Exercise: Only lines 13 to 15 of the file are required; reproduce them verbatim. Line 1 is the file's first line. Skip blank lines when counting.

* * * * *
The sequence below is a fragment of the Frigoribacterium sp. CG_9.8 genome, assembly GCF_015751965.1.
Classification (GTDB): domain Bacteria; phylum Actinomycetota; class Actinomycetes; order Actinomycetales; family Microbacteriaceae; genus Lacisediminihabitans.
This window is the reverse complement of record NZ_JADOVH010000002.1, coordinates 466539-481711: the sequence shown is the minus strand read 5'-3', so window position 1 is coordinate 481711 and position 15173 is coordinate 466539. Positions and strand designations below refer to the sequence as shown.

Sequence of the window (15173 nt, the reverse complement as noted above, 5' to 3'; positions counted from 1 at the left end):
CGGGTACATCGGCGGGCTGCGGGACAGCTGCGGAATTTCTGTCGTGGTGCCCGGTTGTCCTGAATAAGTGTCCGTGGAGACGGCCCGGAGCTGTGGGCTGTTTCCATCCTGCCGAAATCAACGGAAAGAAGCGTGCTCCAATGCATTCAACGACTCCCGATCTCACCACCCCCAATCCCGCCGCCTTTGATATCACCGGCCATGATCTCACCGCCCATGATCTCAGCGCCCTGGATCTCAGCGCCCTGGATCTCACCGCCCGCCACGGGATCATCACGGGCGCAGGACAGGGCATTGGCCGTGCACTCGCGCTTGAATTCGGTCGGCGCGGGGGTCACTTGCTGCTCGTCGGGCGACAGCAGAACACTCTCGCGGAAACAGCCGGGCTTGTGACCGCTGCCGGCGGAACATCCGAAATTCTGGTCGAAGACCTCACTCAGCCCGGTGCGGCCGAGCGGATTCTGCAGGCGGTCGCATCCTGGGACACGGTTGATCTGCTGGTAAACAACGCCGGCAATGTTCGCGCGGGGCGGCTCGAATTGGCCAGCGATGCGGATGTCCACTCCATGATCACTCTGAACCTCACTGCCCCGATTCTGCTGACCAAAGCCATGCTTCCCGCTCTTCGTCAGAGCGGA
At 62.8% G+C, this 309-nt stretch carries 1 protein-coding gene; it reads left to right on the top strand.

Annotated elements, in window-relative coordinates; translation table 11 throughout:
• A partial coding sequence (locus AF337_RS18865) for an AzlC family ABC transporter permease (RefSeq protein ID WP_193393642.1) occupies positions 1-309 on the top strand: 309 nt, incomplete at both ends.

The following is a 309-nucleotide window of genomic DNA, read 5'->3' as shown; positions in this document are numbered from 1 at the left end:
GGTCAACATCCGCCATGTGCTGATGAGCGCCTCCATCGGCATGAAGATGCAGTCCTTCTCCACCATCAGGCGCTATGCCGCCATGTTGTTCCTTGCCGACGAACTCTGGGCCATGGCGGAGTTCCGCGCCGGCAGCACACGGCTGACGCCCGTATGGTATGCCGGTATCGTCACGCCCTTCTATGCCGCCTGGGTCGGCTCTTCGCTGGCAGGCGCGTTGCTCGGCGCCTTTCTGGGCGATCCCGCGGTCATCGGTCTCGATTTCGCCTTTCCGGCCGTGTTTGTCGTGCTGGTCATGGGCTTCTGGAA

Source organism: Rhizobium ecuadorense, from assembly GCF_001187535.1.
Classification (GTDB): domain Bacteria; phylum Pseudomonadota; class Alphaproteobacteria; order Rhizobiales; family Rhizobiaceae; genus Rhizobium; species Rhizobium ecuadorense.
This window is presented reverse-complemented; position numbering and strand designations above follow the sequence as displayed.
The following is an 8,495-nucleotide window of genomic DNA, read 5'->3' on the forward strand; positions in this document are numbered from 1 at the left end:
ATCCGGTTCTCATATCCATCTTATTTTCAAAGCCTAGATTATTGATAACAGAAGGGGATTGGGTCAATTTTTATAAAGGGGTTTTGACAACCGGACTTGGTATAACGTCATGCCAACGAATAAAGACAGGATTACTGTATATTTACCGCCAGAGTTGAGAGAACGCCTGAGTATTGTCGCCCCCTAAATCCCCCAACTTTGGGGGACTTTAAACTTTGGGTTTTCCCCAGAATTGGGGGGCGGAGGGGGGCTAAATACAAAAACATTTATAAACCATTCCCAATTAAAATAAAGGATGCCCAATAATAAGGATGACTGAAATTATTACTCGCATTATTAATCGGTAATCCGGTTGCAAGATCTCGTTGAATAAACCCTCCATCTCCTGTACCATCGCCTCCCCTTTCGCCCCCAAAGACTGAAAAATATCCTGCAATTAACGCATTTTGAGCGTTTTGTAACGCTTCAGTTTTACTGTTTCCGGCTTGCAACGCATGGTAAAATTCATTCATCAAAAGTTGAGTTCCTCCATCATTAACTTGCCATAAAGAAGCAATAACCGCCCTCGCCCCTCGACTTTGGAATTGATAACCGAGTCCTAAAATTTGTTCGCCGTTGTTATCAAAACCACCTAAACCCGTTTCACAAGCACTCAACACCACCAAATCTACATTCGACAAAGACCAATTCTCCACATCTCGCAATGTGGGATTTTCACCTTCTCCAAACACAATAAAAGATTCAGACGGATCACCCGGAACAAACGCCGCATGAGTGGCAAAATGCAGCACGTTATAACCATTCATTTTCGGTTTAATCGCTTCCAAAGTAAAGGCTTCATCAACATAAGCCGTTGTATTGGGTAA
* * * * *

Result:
This window is presented reverse-complemented; position numbering and strand designations above follow the sequence as displayed.
The following is an 8,495-nucleotide window of genomic DNA, read 5'->3' on the forward strand; positions in this document are numbered from 1 at the left end:
ATCCGGTTCTCATATCCATCTTATTTTCAAAGCCTAGATTATTGATAACAGAAGGGGATTGGGTCAATTTTTATAAAGGGGTTTTGACAACCGGACTTGGTATAACGTCATGCCAACGAATAAAGACAGGATTACTGTATATTTACCGCCAGAGTTGAGAGAACGCCTGAGTATTGTCGCCCCCTAAATCCCCCAACTTTGGGGGACTTTAAACTTTGGGTTTTCCCCAGAATTGGGGGGCGGAGGGGGGCTAAATACAAAAACATTTATAAACCATTCCCAATTAAAATAAAGGATGCCCAATAATAAGGATGACTGAAATTATTACTCGCATTATTAATCGGTAATCCGGTTGCAAGATCTCGTTGAATAAACCCTCCATCTCCTGTACCATCGCCTCCCCTTTCGCCCCCAAAGACTGAAAAATATCCTGCAATTAACGCATTTTGAGCGTTTTGTAACGCTTCAGTTTTACTGTTTCCGGCTTGCAACGCATGGTAAAATTCATTCATCAAAAGTTGAGTTCCTCCATCATTAACTTGCCATAAAGAAGCAATAACCGCCCTCGCCCCTCGACTTTGGAATTGATAACCGAGTCCTAAAATTTGTTCGCCGTTGTTATCAAAACCACCTAAACCCGTTTCACAAGCACTCAACACCACCAAATCTACATTCGACAAAGACCAATTCTCCACATCTCGCAATGTGGGATTTTCACCTTCTCCAAACACAATAAAAGATTCAGACGGATCACCCGGAACAAACGCCGCATGAGTGGCAAAATGCAGCACGTTATAACCATTCATTTTCGGTTTAATCGCTTCCAAAGTAAAGGCTTCATCAACATAAGCCGTTGTATTGGGTAA